• If you have an interest in World War 1, a pride in our fallen soldiers, and an admiration for the way overseas allied cemeteries are maintained in pristine condition, then you should definitely put the Gallipoli Historical National Park at the top of your 'to do' list. We visited it back in 2010 and were immensely touched.
  • In 1914 the Ottomans closed the Dardanelles. This blocked the Allies supply route between Russia, Britain & France. Winston Churchill decided it was essential for the Allies to take control of the Dardanelles, the Bosphorus & Istanbul. An ambitious scheme. His first attempt to free the Dardanelles failed in March 2015. This was not his greatest moment.
  • A second alternative strategy was devised and put into action the following month on April 25. British, Aussie, NZ and Indian troops landed on the Gallipoli peninsula. French troops came ashore in a pincer action near Canakkale. The mission was a disaster - the Allied forces were hemmed in by Turkish forces & were unable to advance across the peninsula to the Strait. The Turks were led brilliantly by a certain Mustafa Kemal, the future Ataturk, who is rightly regarded as the father of the modern Turkish nation. The Allies had no choice but to dig trenches and fight from there. They did so for 9 terrible months before the decision was made to withdraw our troops in December 1915 / January 1916. The Gallipoli campaign was a great Turkish victory and is remembered as such with immense pride by the Turkish nation.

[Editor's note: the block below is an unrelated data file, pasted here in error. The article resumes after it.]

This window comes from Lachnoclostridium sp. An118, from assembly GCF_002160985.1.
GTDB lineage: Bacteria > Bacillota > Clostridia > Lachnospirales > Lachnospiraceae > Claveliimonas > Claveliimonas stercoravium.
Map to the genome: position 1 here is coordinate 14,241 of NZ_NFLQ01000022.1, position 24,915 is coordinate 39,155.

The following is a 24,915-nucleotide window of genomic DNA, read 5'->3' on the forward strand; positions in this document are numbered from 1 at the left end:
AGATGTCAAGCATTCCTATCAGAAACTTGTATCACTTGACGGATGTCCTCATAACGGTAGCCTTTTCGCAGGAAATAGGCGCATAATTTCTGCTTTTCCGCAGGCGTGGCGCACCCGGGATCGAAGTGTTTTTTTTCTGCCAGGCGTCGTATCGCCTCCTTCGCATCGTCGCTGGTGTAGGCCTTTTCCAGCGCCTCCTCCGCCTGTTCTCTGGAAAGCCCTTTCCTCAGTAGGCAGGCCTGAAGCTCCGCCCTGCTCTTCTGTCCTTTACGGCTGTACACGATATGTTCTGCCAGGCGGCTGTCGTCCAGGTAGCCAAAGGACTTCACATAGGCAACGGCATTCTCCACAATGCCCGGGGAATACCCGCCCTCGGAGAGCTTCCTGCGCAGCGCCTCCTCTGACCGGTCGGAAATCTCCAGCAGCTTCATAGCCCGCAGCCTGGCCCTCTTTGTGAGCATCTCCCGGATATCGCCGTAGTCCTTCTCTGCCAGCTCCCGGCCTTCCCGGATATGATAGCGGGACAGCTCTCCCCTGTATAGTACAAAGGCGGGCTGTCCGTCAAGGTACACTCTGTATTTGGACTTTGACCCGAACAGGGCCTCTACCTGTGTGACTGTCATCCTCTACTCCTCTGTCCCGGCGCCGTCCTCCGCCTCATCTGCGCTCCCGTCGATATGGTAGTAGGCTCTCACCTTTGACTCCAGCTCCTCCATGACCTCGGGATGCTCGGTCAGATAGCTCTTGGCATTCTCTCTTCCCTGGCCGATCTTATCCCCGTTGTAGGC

• The balance sheet figures were grim: more than 370000 casualties & 130000 deaths - all within 9 months and in the Dardanelles area. The British Empire forces lost 36000 men including 8700 Australians. The Ottoman army lost over 86000 men. Terrible statistics.
  • Gallipoli is also engrained deep within the Australian Nation's psyche - Anzac Day on April 25th is commemorated every year by Australians all around the world with a dawn service. Gallipoli has become a place of pilgrimage. Around 10000 visitors from Down Under come every year.
  • The Turks hold their annual commemorations here on 18 March . It might be best to avoid these two dates if you wish to escape the crowds. Weekends between March & September is also busy with Turkish visitors generally. The Turkish government has decreed that all schoolchildren must visit Gallipoli at least once during their childhood.